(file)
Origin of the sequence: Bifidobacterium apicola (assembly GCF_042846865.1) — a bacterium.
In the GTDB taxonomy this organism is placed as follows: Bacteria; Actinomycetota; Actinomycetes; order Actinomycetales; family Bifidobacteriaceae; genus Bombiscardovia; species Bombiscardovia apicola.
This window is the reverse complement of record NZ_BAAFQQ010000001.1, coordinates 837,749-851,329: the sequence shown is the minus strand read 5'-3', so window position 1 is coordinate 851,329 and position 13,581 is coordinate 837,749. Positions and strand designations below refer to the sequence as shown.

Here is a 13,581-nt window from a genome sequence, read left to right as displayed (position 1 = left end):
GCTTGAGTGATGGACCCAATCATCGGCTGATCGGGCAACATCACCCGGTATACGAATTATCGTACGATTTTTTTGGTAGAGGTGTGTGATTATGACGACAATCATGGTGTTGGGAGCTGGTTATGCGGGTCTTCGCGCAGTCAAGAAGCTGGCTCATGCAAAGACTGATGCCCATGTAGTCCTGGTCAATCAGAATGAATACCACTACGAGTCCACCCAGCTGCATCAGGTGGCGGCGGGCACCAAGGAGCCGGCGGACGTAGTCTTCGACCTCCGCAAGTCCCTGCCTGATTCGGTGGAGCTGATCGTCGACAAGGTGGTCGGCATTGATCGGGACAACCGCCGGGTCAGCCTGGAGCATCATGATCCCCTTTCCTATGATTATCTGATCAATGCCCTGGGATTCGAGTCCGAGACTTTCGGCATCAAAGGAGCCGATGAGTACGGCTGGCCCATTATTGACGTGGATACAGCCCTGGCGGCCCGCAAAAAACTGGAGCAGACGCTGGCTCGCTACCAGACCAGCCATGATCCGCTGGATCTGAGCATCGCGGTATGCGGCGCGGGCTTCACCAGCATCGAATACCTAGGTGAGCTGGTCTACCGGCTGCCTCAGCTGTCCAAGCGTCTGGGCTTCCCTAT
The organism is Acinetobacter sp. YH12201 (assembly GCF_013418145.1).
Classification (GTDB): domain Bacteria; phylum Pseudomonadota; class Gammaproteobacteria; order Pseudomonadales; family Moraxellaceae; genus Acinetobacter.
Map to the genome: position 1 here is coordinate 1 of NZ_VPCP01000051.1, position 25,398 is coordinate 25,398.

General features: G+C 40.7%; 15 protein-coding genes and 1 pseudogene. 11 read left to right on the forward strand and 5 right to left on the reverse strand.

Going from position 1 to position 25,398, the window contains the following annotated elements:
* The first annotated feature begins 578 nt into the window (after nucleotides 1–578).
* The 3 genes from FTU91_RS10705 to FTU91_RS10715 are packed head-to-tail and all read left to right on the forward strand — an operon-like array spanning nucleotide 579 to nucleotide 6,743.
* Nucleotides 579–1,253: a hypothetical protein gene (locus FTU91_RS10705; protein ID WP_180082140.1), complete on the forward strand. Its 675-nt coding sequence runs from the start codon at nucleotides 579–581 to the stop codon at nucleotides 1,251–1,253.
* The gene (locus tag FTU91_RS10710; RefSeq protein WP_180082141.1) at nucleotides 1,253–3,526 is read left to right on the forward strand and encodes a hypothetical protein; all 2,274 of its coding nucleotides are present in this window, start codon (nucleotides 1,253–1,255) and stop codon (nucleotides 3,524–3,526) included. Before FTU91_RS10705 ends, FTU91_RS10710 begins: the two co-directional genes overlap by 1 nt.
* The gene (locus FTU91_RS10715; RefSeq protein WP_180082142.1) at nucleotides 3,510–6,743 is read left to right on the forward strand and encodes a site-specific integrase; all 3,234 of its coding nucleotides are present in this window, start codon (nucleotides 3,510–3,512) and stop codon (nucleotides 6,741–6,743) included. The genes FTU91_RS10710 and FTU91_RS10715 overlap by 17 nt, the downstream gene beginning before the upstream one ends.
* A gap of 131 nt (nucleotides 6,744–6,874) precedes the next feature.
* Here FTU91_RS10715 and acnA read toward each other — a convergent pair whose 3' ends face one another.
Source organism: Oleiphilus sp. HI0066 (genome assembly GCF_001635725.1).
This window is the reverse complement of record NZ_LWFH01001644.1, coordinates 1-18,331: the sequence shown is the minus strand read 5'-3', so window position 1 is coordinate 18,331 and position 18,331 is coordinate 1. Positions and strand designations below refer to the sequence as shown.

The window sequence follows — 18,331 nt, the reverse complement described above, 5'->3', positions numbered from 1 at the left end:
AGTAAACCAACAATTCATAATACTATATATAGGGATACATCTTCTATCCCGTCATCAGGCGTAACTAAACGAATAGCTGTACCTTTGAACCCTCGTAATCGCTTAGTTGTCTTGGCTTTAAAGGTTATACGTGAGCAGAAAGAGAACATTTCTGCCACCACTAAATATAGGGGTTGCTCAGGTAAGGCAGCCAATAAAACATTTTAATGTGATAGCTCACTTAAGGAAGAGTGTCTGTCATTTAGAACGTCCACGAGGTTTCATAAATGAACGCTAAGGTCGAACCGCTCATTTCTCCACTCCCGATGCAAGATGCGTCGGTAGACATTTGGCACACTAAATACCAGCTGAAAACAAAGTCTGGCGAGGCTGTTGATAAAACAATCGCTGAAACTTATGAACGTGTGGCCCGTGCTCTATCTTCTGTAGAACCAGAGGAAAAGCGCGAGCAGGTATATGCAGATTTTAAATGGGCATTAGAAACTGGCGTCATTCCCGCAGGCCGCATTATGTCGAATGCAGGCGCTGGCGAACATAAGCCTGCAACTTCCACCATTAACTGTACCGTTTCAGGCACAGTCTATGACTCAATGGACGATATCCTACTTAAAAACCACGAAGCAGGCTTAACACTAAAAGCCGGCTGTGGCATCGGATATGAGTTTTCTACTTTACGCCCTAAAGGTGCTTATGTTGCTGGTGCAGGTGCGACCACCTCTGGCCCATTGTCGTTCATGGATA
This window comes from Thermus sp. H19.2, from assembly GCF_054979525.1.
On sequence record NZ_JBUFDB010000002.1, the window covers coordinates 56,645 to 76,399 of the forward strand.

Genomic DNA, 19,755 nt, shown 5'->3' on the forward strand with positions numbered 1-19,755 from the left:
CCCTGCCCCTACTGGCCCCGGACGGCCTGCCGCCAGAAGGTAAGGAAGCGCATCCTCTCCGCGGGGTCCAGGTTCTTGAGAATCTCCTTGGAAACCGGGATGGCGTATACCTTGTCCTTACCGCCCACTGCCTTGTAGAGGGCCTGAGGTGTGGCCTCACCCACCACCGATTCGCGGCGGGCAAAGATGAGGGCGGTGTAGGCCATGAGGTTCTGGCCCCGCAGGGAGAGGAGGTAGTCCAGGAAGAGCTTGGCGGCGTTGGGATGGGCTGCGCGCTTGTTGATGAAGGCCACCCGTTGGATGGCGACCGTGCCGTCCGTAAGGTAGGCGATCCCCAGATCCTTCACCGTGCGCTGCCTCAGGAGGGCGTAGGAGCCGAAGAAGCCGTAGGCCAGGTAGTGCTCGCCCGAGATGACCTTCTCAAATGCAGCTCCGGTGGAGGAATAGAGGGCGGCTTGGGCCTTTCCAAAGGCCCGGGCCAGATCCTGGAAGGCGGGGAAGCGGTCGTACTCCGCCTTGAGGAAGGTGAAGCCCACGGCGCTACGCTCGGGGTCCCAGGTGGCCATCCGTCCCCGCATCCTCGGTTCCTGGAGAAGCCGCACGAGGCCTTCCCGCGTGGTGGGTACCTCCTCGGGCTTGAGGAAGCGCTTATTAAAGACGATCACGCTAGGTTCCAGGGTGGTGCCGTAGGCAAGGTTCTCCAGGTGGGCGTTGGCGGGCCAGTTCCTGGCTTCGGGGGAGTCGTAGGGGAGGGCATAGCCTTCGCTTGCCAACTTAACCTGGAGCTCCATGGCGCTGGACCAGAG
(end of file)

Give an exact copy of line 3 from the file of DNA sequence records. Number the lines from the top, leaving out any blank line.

This window is the reverse complement of record NZ_BAAFQQ010000001.1, coordinates 837,749-851,329: the sequence shown is the minus strand read 5'-3', so window position 1 is coordinate 851,329 and position 13,581 is coordinate 837,749. Positions and strand designations below refer to the sequence as shown.